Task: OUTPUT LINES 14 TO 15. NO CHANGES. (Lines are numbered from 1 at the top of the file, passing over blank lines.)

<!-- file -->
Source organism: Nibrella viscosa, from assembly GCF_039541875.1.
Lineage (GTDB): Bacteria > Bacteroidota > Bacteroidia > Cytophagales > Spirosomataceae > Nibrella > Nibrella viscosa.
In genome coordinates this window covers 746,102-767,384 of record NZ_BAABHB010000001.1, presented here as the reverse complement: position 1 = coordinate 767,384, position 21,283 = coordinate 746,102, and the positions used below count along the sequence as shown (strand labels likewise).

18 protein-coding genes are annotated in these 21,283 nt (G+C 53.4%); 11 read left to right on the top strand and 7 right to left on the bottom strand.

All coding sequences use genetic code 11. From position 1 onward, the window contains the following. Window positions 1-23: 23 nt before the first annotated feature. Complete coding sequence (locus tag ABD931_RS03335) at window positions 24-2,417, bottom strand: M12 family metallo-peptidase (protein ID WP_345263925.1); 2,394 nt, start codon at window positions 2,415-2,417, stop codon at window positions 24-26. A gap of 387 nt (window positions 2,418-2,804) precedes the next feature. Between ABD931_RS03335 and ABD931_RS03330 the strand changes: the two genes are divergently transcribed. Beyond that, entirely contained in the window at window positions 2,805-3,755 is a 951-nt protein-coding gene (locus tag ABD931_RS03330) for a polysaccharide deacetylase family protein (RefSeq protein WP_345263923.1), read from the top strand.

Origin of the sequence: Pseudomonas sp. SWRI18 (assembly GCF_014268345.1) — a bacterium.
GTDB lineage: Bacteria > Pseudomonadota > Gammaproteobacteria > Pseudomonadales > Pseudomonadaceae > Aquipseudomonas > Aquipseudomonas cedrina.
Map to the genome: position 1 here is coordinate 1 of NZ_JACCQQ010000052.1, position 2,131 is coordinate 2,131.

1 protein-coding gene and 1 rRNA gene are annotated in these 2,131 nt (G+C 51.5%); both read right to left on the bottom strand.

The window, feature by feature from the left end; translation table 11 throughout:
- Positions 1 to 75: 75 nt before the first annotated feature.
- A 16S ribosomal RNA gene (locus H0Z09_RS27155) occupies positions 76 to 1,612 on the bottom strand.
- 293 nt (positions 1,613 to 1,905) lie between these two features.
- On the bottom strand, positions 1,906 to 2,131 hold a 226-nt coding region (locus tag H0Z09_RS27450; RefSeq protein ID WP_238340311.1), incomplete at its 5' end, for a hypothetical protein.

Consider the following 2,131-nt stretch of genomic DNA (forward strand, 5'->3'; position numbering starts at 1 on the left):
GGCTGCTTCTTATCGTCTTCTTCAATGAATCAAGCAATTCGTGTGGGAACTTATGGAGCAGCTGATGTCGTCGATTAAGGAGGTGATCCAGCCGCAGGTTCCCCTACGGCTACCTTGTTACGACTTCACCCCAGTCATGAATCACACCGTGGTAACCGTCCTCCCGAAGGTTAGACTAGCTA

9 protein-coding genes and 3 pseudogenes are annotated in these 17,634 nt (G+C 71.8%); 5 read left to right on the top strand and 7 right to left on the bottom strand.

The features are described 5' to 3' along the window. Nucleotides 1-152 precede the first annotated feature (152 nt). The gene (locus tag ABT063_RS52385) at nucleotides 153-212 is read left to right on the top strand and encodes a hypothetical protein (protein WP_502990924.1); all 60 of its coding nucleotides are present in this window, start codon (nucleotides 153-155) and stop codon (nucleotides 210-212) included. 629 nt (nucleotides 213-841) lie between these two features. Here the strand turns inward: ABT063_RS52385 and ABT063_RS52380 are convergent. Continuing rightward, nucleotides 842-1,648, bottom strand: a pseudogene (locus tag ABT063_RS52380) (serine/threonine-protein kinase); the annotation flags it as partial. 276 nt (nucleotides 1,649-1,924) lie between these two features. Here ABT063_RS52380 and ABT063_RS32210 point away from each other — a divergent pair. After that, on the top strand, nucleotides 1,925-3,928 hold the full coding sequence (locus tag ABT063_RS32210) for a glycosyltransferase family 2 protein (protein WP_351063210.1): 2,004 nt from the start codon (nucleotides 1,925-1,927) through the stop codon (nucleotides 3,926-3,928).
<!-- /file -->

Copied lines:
- On the bottom strand, positions 1,906 to 2,131 hold a 226-nt coding region (locus tag H0Z09_RS27450; RefSeq protein ID WP_238340311.1), incomplete at its 5' end, for a hypothetical protein.

Consider the following 2,131-nt stretch of genomic DNA (forward strand, 5'->3'; position numbering starts at 1 on the left):